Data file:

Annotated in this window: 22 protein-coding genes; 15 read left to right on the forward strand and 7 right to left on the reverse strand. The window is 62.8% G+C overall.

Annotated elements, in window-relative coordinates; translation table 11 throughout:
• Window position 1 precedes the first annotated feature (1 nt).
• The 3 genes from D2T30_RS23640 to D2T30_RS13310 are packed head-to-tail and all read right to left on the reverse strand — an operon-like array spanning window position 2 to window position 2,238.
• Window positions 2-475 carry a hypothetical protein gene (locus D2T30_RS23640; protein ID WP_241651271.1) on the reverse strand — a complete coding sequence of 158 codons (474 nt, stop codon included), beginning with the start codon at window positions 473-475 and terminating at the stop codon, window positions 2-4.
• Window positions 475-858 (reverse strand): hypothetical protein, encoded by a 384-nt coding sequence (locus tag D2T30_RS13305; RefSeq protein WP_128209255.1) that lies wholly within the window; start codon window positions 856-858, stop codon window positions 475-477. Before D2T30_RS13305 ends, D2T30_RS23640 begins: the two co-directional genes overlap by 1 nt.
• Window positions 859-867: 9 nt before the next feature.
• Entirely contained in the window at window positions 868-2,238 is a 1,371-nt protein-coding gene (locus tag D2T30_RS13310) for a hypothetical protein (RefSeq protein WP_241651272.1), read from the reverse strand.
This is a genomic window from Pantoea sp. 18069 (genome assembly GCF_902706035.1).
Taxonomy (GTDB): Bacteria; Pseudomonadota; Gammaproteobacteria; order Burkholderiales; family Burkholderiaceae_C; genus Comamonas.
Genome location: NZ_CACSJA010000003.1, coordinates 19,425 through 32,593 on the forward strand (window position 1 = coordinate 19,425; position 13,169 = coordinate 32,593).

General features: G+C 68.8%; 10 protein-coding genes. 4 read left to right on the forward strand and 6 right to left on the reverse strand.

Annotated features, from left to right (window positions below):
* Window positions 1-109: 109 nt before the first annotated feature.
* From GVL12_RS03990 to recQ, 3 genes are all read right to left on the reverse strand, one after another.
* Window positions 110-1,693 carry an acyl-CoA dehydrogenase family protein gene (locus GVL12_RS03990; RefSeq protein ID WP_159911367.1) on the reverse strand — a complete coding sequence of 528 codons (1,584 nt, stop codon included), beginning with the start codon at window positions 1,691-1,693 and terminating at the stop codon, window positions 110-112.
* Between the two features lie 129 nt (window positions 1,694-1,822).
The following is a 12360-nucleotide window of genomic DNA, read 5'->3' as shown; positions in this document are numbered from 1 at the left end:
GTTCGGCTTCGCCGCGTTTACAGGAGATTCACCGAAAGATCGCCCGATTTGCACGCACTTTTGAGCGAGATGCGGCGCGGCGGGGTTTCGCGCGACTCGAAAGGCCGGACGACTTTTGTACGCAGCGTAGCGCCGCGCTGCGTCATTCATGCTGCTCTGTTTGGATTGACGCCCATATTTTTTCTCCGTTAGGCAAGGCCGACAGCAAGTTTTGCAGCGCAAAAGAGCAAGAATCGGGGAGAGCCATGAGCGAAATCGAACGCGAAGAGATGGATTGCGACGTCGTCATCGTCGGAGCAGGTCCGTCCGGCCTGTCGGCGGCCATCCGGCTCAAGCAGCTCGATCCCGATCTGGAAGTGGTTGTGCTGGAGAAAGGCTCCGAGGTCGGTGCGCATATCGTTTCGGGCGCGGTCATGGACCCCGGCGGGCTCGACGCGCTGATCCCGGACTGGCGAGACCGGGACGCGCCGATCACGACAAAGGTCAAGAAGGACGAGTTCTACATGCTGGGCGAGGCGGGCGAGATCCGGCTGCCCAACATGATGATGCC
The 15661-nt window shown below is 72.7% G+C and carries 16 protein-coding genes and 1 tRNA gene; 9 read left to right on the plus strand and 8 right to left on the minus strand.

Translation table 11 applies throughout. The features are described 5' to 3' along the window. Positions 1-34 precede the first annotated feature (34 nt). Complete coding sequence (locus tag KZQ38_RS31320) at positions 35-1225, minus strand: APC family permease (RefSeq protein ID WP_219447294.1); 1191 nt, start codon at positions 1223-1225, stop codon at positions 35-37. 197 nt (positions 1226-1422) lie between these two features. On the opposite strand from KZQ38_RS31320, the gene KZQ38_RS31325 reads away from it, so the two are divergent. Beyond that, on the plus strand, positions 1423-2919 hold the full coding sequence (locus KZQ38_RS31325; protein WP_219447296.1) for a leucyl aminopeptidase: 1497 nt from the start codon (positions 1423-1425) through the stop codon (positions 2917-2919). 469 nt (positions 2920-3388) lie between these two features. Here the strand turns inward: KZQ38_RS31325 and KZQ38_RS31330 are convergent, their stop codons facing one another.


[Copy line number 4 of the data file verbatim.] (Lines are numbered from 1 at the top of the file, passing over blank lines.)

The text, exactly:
• The 3 genes from D2T30_RS23640 to D2T30_RS13310 are packed head-to-tail and all read right to left on the reverse strand — an operon-like array spanning window position 2 to window position 2,238.